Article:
On July 6, 2015, the National Assembly passed amendments to the Fair Transactions in Subcontracting Act (the “Subcontracting Act”) at the plenary session. The key provisions of the amendments are (i) protecting enterprises of middle standing (“middle standing companies”) that fall below a certain size as subcontractors, (ii) unifying the standard for determining a prime contractor based on the revenue and (iii) strengthening the monitoring and enforcement efforts against unfair subcontracting practices against small/mid-sized companies.
1. Categorizing middle standing companies below a certain size as “subcontractors” in order to protect subcontract payments
- (Background of Amendment) Under the prior version of the Subcontracting Act, since “subcontractors” were limited to small/mid-sized companies, in the case that middle standing companies* transacted with small/midsized companies, such middle standing companies were treated as prime contractors under the Subcontracting Act and were imposed various burdens (e.g., remittance of payment within 60 days). However, when the middle standing companies transacted with conglomerates, such companies were not protected as subcontractors under the Subcontracting Act (conglomerates can issue promissory notes with maturity date of 90~120 days instead of immediate payment). Due to the above limitations in the previous version of the Subcontracting Act, these middle standing companies were exposed to the issue of “paying subcontracting payments early but receiving subcontracting payments late.”
※ “Middle standing companies” refers to those companies that do not constitute small/mid-sized companies, state-owned companies or business groups subject to the limitations on mutual shareholding.
- (Contexts and Expectations of Amendments) The Amendments will categorize subcontractors (Article 13(11) of the Amendments) that have low total revenue as small/mid-sized company subcontractors to protect their subcontract payments, which will not only avail these subcontractors’ cash flow, but also the cash flow for all subcontractors in the market.
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2. Unified the standard for determination of a prime contractor based on the total revenue and excluded the number of permanent employees as a standard for determination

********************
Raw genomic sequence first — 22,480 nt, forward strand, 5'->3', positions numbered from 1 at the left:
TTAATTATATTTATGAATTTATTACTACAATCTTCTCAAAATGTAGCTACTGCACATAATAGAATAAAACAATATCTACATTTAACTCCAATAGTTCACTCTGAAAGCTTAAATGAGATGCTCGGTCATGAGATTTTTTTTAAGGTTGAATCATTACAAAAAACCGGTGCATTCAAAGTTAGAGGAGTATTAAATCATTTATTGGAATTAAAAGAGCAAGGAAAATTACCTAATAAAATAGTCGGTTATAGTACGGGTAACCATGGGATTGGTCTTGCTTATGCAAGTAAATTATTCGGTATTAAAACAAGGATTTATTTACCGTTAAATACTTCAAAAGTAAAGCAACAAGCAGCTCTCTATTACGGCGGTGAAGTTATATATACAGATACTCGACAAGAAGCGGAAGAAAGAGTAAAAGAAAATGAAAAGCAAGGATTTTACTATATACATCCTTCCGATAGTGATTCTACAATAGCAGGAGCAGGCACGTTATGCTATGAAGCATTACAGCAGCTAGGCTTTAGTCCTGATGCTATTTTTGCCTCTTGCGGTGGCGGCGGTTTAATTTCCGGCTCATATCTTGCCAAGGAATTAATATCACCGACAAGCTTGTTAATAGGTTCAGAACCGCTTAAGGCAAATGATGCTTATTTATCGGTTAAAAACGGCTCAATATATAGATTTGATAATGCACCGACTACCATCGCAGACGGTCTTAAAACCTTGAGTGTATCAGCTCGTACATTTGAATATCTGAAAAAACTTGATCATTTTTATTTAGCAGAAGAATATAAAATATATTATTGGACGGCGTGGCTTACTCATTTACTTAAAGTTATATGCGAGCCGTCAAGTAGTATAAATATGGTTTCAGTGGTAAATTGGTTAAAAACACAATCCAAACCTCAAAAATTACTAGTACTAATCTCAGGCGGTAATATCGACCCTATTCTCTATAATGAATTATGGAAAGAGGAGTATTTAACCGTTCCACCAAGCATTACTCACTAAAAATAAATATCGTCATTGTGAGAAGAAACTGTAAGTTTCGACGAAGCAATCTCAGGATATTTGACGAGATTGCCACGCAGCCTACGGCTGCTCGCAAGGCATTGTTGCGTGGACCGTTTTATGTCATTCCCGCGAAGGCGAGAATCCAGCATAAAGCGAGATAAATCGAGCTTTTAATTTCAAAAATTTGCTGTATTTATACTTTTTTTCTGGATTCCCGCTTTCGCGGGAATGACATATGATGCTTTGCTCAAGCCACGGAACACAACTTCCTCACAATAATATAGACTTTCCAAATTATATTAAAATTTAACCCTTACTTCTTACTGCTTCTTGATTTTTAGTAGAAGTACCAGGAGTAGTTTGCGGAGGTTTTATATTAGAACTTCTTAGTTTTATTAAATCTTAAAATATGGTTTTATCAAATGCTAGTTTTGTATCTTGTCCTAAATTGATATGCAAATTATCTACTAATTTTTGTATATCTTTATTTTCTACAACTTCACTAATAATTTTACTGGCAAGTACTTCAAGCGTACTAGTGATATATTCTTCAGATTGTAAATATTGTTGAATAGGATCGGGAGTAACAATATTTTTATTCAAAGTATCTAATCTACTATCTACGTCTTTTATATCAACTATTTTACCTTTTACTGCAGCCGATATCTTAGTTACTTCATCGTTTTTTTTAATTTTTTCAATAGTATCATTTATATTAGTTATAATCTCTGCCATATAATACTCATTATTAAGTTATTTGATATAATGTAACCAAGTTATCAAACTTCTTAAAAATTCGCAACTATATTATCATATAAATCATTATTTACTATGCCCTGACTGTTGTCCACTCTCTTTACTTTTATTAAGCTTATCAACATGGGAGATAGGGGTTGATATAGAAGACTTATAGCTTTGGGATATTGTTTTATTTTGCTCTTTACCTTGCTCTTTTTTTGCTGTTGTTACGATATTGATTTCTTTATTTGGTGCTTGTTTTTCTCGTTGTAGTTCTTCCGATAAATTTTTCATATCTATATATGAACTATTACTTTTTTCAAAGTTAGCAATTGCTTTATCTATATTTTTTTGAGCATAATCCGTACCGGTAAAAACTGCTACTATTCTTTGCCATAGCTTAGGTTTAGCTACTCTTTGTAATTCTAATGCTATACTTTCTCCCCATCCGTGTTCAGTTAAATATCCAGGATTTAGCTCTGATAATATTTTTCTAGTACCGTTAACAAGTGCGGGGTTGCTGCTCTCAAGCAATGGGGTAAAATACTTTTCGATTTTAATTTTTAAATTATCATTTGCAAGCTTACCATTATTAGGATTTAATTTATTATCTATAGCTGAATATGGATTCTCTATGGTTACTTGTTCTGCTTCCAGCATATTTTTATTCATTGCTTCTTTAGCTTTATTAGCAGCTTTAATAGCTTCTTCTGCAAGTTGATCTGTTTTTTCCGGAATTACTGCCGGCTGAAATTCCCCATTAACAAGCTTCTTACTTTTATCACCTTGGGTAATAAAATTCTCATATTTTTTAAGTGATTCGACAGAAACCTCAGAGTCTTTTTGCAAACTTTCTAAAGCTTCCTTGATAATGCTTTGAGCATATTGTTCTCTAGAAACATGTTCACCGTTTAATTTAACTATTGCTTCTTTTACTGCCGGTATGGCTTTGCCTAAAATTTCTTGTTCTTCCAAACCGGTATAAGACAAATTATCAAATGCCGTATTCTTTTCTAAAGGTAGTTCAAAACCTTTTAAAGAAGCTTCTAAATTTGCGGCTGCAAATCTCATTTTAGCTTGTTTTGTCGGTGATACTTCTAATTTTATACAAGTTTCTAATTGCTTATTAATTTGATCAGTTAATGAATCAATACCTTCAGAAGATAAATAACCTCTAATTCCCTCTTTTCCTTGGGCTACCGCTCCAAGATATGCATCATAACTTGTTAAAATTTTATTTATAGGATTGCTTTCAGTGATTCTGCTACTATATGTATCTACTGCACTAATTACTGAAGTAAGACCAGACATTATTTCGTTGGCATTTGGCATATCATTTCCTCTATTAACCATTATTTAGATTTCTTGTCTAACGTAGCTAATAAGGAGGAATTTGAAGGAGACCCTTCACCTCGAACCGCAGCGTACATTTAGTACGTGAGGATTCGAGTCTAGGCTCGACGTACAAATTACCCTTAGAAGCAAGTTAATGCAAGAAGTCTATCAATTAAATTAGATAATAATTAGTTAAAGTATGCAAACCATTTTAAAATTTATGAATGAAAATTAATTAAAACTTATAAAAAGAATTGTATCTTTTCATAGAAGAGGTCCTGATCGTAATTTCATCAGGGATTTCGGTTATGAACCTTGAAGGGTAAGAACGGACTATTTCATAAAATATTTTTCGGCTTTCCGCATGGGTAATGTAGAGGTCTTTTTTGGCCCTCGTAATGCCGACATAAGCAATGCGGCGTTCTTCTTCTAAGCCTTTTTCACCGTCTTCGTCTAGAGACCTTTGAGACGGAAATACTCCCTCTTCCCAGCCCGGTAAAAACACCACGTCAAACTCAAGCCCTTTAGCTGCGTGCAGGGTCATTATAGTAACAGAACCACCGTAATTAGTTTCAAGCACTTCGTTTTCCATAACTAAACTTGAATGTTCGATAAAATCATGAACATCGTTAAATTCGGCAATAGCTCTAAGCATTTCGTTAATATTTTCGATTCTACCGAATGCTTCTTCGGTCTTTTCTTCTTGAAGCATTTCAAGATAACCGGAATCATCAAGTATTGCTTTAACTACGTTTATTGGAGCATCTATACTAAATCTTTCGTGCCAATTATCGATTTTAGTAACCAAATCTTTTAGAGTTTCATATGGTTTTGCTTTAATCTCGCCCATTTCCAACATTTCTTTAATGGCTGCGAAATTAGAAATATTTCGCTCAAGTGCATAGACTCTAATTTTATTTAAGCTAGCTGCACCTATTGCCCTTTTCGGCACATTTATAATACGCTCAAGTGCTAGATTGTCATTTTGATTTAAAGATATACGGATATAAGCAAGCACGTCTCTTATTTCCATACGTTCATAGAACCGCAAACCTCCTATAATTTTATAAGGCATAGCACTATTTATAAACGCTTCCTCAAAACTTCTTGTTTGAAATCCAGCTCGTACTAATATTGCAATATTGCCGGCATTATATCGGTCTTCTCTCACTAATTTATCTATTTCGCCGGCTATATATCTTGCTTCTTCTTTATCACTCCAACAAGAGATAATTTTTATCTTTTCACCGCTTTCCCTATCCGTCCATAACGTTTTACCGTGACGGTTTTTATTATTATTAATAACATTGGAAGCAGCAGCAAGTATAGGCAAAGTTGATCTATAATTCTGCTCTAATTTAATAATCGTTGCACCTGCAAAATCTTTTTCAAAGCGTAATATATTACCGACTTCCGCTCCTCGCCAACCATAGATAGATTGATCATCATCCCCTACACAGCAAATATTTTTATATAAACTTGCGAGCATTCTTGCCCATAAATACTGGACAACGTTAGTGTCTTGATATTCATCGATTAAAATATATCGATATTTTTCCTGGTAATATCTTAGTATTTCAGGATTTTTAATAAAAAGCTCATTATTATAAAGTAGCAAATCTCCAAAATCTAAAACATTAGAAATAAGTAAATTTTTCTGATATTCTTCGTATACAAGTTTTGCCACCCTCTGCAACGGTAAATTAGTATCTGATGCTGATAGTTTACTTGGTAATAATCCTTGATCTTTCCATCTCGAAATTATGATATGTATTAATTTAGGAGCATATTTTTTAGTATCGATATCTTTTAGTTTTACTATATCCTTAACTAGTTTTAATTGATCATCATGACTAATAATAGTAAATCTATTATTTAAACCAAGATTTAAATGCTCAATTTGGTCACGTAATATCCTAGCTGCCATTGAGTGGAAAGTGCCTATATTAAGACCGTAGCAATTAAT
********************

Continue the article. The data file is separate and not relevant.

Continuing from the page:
- The prior version of the Subcontract Act determined whether a small/mid-sized company constitutes a prime contractor under the Subcontracting Act based on the “total revenue” and the “total number of permanent employees.” However, (i) having a large number of permanent employees did not necessarily signal superiority in terms of bargaining power and (ii) the Framework Act on Small and Medium Enterprisers was amended so that the actual size of a company is determined based on its total revenue instead of total number of permanent employees (implemented as of January 1, 2015). Factors such as the above were comprehensively taken into account in the amendments (Article 2(2)(2) of the Amendments).
- The Amendments to the Subcontracting Act has unified the standard for determination of whether a small/medium-sized company constitutes a prime contractor under the Subcontracting Act based only on the total revenue of the company as opposed to the number of permanent workers. Small-medium-sized companies with low total revenue, but with a large number of permanent workers are now alleviated from the burdens imposed as a prime contractor.
3. The Amendments now implements a statute of limitations period after the Korea Fair Trade Commission (“KFTC”) commences its investigation for unfair subcontracting practices
- Under the current Subcontracting Act, the KFTC does not have time restrictions once it commences its investigation since there is no statute of limitations period. As a result, there were concerns over delayed relief for complainants and a legally unstable status for the company alleged to have engaged in the unfair subcontracting practices.
- Under the Amendments, once 3 years elapses since the first day of the KFTC’s investigation, the KFTC can no longer impose corrective measures or fines due to the newly implemented statute of limitations period (Article 22(4) of the Amendments).
4. The prime contractor is prohibited from retaliating against a subcontractor by cancelling the entrusted subcontract based on such subcontractor’s participation in the KFTC’s sectoral inquiries
- If the prime contractor retaliates against a subcontractor based on such subcontractor’s participation in the KFTC’s sectoral inquires, the prime contractor is subject a fine of up to KRW 300 million or up to twice the total subcontracting cost. Such provision will be newly implement to protect subcontractors from potential retaliation by prime contractors (Article 19(3) of the Amendments). (Immediate implementation once promulgated)
5. Points of Causation for Companies
- The amended Subcontracting Act will be implemented 6 months after the promulgation (but, the clause prohibiting retaliation will be immediately implemented once promulgated), and the KFTC will further provide amendments to the Enforcement Decree of the Subcontracting Act.
- Based on the Amendments, it is anticipated that companies will face changes in regard to application of the Subcontracting Act based on the size of the company and changes to obligations under the Subcontracting Act. Companies are advised to check the changes to the Subcontracting Act and confirmation compliance and risks based on the Subcontracting Act.
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